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Intel, Microsoft Team Up to Combat Cryptojacking

Intel Logo
(Image credit: Intel)

Intel and Microsoft are collaborating on a new project to help enterprise and small business customers avoid security issues that may involve others using PCs on your network to mine cryptocurrencies, known as cryptojacking.

The protection will be built into Microsoft Defender for Endpoint on systems using 6th Gen or later Intel vPro and Intel Core processors. Specifically, it uses Intel Threat Detection Technology, or TDT to take advantage of the CPU for machine learning to detect cryptomining.

Intel TDT malware diagram

(Image credit: Intel, Microsoft)

In a press release, Intel stated that the rise of cryptocurrencies in the mainstream and their increase in value means that "cybercriminals [will] shift their focus from ransomware to cryptojacking." Intel claims that there was a 53% increase in mining malware attacks in the fourth quarter of 2020 compared to the quarter before it.

Cryptojacking, just like normal cryptomining, weighs heavily on a computer's resources and sends the crypto back to a wallet. This could drastically slow a computer. Intel suggests some cryptojackers can also spread over a network, where large businesses could have hundreds or thousands of devices.

Intel's TDT technology will use its machine learning and telemetry to "fingerprint" the suspicious activities, some of which it can offload to the integrated GPU. The cryptojacking threats will appear in Windows Defender to people using their devices, just like any other threat.

In a separate release, Microsoft's Karthik Selvaraj, principal research manager on the Microsoft 365 Defender research team wrote that "[e]ven though we have enabled this technology specifically for cryptocurrency mining, it expands the horizons for detecting more aggressive threats like side-channel attacks and ransomware."

At the moment, this appears to only be available on 6th Gen or later Intel vPro (and some Core) platforms running Microsoft's enterprise security suite. It's unclear if there are plans to further expand the program to general users or other silicon.

  • ginthegit
    a match made in hell, they deserve each other...
    Reply
  • Why_Me
    Crypto mining is the devil.
    Reply
  • ginthegit
    Why_Me said:
    Crypto mining is the devil.

    This is so AMDIST.... Why should only Intel get this benefit. I know it is using a security feature, but to my ears it is saying that Intel is more protected than AMD and that Windows security is useless to this threat when using an AMD based system.

    Bad Microsoft, Bad Intel.
    Reply
  • Findecanor
    ginthegit said:
    Bad Microsoft, Bad Intel.
    My impression is that it was Intel who had initiated the work and then asked Microsoft to go along with implement it in Windows Defender.

    If AMD would develop something similar and present it to Microsoft, I am certain that Microsoft would want to incorporate that into Defender as well.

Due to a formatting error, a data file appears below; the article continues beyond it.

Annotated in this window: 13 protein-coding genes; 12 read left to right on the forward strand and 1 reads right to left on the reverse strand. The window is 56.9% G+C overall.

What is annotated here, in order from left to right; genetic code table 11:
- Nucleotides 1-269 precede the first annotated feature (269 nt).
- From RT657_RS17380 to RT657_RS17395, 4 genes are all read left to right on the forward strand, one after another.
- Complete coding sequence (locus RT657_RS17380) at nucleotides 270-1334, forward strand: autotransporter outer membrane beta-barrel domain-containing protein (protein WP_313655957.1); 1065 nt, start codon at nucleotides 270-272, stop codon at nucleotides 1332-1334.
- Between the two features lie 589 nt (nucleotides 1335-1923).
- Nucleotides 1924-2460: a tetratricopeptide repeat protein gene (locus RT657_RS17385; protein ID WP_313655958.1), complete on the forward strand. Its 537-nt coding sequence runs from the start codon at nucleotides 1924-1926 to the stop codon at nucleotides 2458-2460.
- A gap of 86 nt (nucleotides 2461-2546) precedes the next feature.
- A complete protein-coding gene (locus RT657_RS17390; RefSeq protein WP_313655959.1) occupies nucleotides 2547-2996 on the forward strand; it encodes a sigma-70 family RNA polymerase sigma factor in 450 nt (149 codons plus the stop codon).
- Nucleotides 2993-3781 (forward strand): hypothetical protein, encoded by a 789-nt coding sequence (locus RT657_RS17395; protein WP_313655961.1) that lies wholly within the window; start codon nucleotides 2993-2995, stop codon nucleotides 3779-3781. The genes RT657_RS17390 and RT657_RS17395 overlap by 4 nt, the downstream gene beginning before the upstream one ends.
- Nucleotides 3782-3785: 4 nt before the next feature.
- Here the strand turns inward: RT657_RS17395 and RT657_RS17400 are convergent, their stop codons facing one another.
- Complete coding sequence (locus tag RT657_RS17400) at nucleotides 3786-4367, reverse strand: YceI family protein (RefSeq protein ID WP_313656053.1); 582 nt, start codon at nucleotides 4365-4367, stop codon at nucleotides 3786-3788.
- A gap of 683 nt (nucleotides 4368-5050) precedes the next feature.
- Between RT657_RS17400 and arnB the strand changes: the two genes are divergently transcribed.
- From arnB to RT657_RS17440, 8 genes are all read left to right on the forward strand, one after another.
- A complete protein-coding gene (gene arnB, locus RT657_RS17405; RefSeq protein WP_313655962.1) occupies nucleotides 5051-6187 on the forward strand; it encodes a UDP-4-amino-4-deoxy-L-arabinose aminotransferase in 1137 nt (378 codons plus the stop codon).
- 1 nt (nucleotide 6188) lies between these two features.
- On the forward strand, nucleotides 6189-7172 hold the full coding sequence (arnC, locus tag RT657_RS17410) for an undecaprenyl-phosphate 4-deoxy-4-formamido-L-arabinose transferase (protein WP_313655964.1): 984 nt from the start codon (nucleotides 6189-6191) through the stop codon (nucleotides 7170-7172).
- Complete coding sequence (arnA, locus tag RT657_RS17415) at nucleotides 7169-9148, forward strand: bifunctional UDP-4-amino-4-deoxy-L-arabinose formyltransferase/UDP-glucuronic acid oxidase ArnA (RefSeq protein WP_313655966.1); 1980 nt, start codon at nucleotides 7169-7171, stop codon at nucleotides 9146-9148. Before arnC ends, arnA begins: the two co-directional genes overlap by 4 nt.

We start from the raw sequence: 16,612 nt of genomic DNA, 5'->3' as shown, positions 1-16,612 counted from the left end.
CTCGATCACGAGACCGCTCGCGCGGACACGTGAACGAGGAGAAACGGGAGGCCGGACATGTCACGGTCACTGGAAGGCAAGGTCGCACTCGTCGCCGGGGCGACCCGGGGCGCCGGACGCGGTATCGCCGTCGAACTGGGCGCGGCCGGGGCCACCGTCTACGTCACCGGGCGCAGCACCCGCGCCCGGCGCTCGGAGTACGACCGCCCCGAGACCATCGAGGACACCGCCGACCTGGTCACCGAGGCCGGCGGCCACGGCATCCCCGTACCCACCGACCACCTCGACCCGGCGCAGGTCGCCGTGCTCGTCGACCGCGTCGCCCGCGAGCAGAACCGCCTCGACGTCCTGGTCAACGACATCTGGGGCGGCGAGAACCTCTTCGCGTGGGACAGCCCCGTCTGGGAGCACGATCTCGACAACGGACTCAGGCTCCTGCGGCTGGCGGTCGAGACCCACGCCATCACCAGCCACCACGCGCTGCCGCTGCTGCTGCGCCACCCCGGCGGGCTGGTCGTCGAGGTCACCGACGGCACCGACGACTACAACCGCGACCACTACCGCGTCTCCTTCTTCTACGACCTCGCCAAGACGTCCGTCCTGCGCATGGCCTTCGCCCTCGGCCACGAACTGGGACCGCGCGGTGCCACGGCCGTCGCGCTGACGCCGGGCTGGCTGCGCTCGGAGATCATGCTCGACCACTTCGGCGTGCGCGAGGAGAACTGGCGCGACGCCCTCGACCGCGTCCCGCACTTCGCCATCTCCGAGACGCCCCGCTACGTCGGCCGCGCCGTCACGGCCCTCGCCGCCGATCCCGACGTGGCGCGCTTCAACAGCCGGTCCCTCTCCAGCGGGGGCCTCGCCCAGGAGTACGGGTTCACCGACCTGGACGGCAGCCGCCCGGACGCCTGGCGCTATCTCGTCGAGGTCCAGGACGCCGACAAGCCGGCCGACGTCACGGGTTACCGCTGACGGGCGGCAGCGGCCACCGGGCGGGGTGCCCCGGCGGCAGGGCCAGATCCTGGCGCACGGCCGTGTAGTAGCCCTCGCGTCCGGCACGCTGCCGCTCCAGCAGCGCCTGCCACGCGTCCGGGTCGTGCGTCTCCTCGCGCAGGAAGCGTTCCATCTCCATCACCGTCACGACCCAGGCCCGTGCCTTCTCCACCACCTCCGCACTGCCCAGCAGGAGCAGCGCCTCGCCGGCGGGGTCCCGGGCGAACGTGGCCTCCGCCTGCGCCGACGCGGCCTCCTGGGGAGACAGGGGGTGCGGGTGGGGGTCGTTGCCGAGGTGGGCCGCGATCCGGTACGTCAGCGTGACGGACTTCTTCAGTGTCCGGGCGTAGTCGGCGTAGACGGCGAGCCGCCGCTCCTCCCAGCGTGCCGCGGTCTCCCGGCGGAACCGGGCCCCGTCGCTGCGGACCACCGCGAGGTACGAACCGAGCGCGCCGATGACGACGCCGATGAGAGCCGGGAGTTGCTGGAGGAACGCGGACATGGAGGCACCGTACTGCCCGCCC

Reply
  • rtoaht
    Findecanor said:
    My impression is that it was Intel who had initiated the work and then asked Microsoft to go along with implement it in Windows Defender.

    If AMD would develop something similar and present it to Microsoft, I am certain that Microsoft would want to incorporate that into Defender as well.

    Why so salty? It sounds like a great feature to have.
    Reply
  • rtoaht
    ginthegit said:
    Why should only Intel get this benefit.

    Umm. I believe the millions of customers who would buy their product will also get the benefit. If you are not planning to be an Intel customer but want the feature ask your favorite CPU vendor to implement it in their hardware.
    Reply
  • ginthegit
    Findecanor said:
    My impression is that it was Intel who had initiated the work and then asked Microsoft to go along with implement it in Windows Defender.

    If AMD would develop something similar and present it to Microsoft, I am certain that Microsoft would want to incorporate that into Defender as well.

    AMD has got something similar, but as with SSEA 3DNow! and other AMD tech, Microsoft just beds up with its best mal practice partnertwo of the most litigated companies in the world , in a marriage of corruption.
    Reply
  • ginthegit
    rtoaht said:
    Umm. I believe the millions of customers who would buy their product will also get the benefit. If you are not planning to be an Intel customer but want the feature ask your favorite CPU vendor to implement it in their hardware.
    Benefit? Like what? I am going to ask you a serious question. Do you think that windows needs to be as Big as it is to perform the function it performs. And what is this extra software doing?

    Compare it to Linus, that has smoother operation, better drivers when done Open source, smaller file size, and less crashes.... All with the same functionality and 1/5 of the size.

    When two companies like this get together they often conspire.

    Safety was not a concern for intel when it first found out about Specter etc, they sat on it for ages. Intel also gave FBI a back door code to its processor using level 0 code, and Microsoft, lets just say they have deliberately buggy code. there is no way with all the coders and proof reading coders, that it could be any other way, but Bugs keep coming out that are easy for Crackers to exploit, and its always the same type of vulnerabilities, the type that Intel and Microsoft were supposed to have fixed (but obviously haven't).

    To be honest, if there isnt a patch or update that the antivirus companies can't come out that can shut down suspicious heavy resource using tasks, then they are useless and not worth their money. This is more gimmicks and nonsense.
    Reply